LaPointe Jameson wrote that although she enjoyed the discussions at these events, she believes that these events are not beneficial to the Black student body because Tufts has not fully committed to funding processes that develop equitable environments. “I am personally tired of all the discussions, all the committees, [and] all the focus groups Tufts wants Black students to do for free to fix things,” LaPointe Jameson wrote. “We’ve been telling them what to do to make this place more equitable for years, and they didn’t listen until white people saw racial injustice as a legitimate problem in 2020. What does it say about a place that does not take racial injustice seriously until it is validated by white people?”
Another event series for MLK Day are the MLK Symposia—panels that feature Black local activists and student leaders in hopes of further celebrating the values of MLK. Agyei wrote that the MLK Symposia have produced speakers who “inspire [her] to achieve greater things and reach for [her] goals,” and that, on the whole, “they are definitely beneficial to the Black community at Tufts.” Moreover, Dr. Murdoch draws parallels between the MLK symposia and some of the events scheduled during Black History month. He wrote that they increase “students’ awareness of the key role played by Black people in the US and world history” and “serve as a counter to US-centered histories that tend to stress the accomplishments of select groups, of which Blacks are typically not a part.”
Black History Month and celebrations of MLK; however, are temporary, intersecting periods in which Tufts purportedly highlights and centers Black issues and voices. Black students have looked for other structural changes, particularly within the classroom, that fortify their understanding of global Black “experiences… that [carry] so much knowledge,” as Nana puts it.
One method adopted by Black students in pursuit of this mission is taking classes in the Department of Studies in Race, Colonialism, and Diaspora (RCD) and other classes that utilize non-Western perspectives to analyze history, culture, and intellectual trends. Dr. Murdoch, who teaches numerous classes for the Department of RCD, wrote that students tend to be “surprised [by] the information that they encounter,” and that, particularly, Black students are “very responsive to, and even inspired by, information on Black history and culture” discovered in these classes.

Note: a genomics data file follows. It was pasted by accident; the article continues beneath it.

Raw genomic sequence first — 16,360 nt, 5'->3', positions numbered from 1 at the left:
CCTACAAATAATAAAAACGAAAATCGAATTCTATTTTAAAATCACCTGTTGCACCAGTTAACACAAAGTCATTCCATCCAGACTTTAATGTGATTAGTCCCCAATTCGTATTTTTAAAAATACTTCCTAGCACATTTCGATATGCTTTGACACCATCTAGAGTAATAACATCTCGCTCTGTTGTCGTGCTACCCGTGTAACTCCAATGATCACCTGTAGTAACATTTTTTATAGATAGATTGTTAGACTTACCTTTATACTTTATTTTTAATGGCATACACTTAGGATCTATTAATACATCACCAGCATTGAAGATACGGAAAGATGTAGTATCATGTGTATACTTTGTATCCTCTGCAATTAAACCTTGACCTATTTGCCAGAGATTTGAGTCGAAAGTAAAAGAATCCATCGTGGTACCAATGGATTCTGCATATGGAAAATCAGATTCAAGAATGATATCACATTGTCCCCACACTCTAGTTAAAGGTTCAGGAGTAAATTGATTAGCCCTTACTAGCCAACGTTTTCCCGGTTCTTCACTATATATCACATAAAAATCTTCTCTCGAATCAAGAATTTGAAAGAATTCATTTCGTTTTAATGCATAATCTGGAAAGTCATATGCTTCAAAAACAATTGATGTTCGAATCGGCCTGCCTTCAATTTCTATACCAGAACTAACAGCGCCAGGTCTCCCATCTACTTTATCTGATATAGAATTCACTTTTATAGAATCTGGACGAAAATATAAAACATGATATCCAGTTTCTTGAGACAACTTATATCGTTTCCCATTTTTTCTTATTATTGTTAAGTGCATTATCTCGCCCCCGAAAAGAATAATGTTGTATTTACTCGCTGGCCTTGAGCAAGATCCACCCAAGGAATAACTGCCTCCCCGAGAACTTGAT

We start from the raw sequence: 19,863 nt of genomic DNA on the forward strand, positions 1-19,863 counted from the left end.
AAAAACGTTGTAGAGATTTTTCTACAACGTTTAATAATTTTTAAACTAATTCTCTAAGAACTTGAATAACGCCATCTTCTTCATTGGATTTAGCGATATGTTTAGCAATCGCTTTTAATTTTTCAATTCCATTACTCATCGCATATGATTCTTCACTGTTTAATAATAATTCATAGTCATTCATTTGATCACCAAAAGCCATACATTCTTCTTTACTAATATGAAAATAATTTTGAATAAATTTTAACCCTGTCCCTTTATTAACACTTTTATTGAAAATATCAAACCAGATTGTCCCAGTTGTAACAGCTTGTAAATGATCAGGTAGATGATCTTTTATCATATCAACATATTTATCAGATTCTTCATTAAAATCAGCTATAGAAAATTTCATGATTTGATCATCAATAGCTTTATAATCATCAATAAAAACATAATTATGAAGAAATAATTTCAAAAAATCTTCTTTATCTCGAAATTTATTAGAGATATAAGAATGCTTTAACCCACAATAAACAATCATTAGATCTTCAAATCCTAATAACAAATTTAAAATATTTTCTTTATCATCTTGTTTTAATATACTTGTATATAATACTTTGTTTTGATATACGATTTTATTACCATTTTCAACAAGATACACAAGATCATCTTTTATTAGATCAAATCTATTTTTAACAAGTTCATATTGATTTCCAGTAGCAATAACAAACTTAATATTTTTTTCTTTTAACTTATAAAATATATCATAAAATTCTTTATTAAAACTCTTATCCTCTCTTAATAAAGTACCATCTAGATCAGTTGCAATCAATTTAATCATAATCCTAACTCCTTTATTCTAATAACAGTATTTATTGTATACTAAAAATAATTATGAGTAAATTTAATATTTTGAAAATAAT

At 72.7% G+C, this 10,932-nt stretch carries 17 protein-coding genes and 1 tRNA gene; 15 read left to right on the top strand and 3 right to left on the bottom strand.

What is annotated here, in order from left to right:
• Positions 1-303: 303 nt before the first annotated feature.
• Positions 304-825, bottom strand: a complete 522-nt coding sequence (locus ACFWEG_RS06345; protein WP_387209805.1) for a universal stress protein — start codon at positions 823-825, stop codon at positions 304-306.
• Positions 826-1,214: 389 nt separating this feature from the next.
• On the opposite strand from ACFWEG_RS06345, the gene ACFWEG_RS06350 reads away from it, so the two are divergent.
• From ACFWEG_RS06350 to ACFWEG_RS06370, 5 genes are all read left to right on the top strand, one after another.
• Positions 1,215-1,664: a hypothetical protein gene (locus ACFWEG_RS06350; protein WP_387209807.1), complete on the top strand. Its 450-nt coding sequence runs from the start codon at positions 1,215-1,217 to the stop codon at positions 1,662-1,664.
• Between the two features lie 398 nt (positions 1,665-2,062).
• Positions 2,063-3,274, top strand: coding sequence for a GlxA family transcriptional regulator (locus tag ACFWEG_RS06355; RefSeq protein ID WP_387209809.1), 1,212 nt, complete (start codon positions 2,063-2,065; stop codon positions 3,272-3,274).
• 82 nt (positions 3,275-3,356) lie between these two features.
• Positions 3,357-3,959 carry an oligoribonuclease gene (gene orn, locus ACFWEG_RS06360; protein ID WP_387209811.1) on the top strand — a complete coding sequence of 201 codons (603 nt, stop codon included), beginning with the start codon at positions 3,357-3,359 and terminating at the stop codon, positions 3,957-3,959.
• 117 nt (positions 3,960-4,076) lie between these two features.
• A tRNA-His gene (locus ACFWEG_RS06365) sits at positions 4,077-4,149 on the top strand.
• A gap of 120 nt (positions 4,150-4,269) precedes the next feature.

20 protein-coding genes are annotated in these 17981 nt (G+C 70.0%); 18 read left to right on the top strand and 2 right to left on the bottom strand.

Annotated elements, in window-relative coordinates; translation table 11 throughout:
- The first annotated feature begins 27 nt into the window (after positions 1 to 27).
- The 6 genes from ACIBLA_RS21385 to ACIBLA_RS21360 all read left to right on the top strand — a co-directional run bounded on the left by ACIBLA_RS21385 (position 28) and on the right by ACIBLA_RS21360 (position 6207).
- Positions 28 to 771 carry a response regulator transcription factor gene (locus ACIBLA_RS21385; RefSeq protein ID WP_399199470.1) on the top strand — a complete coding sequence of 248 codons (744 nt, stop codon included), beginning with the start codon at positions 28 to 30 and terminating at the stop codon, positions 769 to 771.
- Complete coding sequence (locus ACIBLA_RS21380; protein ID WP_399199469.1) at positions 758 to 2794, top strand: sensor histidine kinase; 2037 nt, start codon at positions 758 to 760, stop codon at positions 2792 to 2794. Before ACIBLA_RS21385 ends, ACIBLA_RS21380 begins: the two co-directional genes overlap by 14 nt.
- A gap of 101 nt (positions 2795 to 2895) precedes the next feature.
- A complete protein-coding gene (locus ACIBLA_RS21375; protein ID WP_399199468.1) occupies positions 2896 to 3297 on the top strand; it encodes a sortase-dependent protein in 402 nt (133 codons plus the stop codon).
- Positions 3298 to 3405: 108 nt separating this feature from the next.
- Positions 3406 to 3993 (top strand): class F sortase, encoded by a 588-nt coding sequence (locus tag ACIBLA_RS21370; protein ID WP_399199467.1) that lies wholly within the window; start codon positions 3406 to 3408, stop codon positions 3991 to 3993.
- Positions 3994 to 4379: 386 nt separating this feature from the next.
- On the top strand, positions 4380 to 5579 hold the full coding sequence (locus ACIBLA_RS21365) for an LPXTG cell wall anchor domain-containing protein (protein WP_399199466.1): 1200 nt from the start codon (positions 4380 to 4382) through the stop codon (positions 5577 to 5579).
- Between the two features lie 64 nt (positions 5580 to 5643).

LaPointe Jameson, who studies environmental engineering with a “self-designed focus on race and justice,” wrote that she took a class called Colonialism in Global Perspective which made her a “better systems thinker,” an indispensable tool as an engineer. “It also taught me that most, if not all, of our environmental issues have social roots such as capitalism, colonialism, and white supremacy; degradation of the Earth is intertwined with degradation of the planet,” LaPointe Jameson wrote. This understanding has enriched her time at Tufts, community-building work, and engagement with different communities off-campus. Agyei writes that her professors at the Department of RCD were nicer and more understanding than her other professors and that “those classes were thought-provoking” and rife with enlightening discussions. Similarly, Nana writes that the classes helped him “dive deeper into [his] identities as both a Black man and an African American man as well.”
Rob Mack, Associate Provost and Chief Diversity Officer at Tufts, wrote in an email to the Observer that “[they] are proud of the work the Tufts community has done so far and continues to do,” and that “[they] saw our community step into the space of shared accountability for this work,” in reference to the implementation of “many of the workstreams’ 181 recommendations.”
Despite these developments, many continue to feel that there remains a large gap between the ideal humanizing and uplifting environment that Tufts promises its Black students and the reality at present. Dr. Murdoch highlights the fact that an increase in the proportion of Black students with varying backgrounds has excited an interest in Black students about African history, culture, and other perspectives influenced by Black peoples, a process he believes has been crucial in the “continuing development of Tufts and its student body.” He further stressed that Tufts should increase “the number of faculty offering courses related to American and international facets of the Black experience,” covering all regions whose histories are intertwined with Black history, as well as to hire Black faculty with expertise in other areas, arguing that they “should not be an anomaly or an exception, as they are now.”
LaPointe Jameson seconded this sentiment: “better recruitment, hiring, and retention of Black faculty and administrators,” as well as “hiring more Black professionals and staff for CMHS (Counseling and Mental Health Services)” at Tufts cultivates a healthy and safe environment for Black students. She added that “considerations of systems of oppression and equity” should be integrated into all classes, more money should be invested into the Africana Center and Center for STEM Diversity, and there should be better systems of accountability for racist professors and students. Ogbue wrote that “more work must be done to center Black voices and take action steps to fulfill what the community actually needs instead of empty words.”
Although, as Ogbue argues, Tufts has hitherto supported its Black students “more in name than in action,” the prospect of change remains unhindered. LaPointe Jameson wrote that her criticism “comes out of care for [Tufts] to grow urgently so it doesn’t perpetuate further harm,” and that she holds an “optimistic belief that [Tufts] can do better for [her] and other marginalized students.”